Snappy decision about Charlene
JOHN Casey can sleep a little easier at night knowing he is able to keep his three metre estuarine crocodile Charlene.
Mr Casey has owned his pet for the past 48 years but in December 2010 the Queensland Department of Environment and Resource Management (DERM) enforced new conditions including erecting a second fence around her enclosure.
The crocodile was previously owned by Mr Casey's father, Alf, and has been well-known in the Whitsundays for many years.
In November 2010 Mr Casey was informed by DERM that the conditions for owning a crocodile had changed after his father had died.
John wanted to have Charlene's permit transferred to his name but it cost him about $10,000 in legal fees and $5000 for a new fence.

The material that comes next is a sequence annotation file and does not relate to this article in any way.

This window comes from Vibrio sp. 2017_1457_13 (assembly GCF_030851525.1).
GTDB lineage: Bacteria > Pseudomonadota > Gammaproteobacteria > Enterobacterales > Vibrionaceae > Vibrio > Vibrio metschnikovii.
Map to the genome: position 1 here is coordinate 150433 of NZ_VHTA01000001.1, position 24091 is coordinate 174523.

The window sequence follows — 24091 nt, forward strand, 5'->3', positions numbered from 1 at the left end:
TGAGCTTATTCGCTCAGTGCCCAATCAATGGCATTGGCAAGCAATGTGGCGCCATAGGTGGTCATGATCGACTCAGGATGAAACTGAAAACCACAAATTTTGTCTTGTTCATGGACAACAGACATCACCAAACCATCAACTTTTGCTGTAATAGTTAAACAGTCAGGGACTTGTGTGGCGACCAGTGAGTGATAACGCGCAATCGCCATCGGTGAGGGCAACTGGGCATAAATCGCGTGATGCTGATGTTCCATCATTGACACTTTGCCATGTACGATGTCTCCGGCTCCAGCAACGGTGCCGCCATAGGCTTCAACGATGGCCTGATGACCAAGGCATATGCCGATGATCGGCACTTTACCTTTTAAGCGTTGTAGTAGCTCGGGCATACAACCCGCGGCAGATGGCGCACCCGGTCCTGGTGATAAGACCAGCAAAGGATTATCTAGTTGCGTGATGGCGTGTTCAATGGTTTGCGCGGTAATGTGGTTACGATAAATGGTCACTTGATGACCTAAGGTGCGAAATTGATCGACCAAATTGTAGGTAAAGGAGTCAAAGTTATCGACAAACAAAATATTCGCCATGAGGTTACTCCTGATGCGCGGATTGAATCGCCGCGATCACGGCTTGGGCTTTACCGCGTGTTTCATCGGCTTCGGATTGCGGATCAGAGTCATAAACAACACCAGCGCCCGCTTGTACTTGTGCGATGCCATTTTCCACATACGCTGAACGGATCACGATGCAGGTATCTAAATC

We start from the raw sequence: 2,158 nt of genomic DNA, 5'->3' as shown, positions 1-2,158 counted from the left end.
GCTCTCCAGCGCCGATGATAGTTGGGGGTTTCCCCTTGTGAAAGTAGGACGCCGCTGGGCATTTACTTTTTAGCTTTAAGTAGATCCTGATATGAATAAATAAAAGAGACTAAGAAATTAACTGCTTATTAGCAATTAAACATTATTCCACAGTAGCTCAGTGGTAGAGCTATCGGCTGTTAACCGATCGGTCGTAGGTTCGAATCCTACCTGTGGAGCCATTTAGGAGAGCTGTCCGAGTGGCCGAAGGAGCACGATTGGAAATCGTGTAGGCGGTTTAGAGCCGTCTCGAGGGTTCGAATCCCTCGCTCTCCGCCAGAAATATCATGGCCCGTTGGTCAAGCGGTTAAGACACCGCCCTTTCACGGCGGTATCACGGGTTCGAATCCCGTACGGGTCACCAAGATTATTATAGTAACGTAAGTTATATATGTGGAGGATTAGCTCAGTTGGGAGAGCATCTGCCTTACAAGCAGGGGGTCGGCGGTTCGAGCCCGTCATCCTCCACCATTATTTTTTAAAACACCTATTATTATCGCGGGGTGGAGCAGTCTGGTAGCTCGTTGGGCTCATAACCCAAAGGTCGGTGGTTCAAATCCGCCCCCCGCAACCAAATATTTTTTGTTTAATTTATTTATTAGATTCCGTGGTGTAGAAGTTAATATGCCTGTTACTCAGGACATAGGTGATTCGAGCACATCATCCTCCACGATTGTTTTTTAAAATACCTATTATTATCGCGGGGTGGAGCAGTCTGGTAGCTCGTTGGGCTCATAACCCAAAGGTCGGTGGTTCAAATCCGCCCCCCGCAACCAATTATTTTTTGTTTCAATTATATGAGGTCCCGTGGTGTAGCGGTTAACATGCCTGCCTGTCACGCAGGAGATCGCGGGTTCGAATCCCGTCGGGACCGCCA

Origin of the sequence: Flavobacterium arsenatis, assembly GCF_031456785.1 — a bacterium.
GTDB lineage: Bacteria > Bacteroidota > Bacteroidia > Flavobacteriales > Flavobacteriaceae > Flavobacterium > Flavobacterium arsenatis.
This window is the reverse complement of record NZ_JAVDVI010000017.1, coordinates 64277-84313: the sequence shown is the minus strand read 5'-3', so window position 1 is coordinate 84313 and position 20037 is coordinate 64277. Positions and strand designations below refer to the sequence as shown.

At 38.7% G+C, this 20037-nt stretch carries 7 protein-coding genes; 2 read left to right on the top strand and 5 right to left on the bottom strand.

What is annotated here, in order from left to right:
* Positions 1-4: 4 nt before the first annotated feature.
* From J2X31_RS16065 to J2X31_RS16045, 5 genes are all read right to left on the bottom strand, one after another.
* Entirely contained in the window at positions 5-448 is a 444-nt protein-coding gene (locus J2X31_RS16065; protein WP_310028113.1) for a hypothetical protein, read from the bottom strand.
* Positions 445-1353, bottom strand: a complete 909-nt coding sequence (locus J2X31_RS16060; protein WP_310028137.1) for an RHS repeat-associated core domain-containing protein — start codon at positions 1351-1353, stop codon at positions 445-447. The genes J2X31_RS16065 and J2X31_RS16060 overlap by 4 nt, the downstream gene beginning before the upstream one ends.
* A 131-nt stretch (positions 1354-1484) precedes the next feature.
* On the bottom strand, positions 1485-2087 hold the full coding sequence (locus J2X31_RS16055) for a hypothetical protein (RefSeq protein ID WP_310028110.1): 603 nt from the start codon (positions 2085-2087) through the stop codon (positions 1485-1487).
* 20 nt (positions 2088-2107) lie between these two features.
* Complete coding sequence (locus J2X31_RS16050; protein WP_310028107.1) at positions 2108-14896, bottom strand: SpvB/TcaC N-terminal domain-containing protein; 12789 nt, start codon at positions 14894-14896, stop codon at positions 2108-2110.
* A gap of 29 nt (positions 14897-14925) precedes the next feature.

"But in the end DERM and I came to an agreement," he said.
"A local crocodile handler [Peter Basso] came forward and said he would also help me out with some more formal training."
Mr Casey has a recreational licence to keep Charlene for the next five years, which he will then have to renew.
After erecting the new fence he said he noticed a change in Charlene's mood. "She wasn't as reactive as she used to be," he said.
Mr Casey's property is located behind the O'Connell River Whitsunday Tourist Park at Lethebrook and the signage on his crocodile enclosure would attract the attention of many tourists.
This was something DERM told Mr Casey he had to avoid by making the signs less visible from the caravan park.
Above all Mr Casey was glad he could keep his beloved pet.
"It was fairly upsetting that I might have had to get rid of her," he said.
"She's a good pet, easier to keep then a dog or cat.
"She is quiet and doesn't bark at anyone. I try to have as much contact with her as I can."
Mr Casey feeds Charlene fish once a week with the occasional treat of chicken when she is nesting.
"She layed 42 eggs last year," he said. Knowing that Charlene will out live him, Mr Casey said he would be putting her in his will
"She is a family heirloom," he said.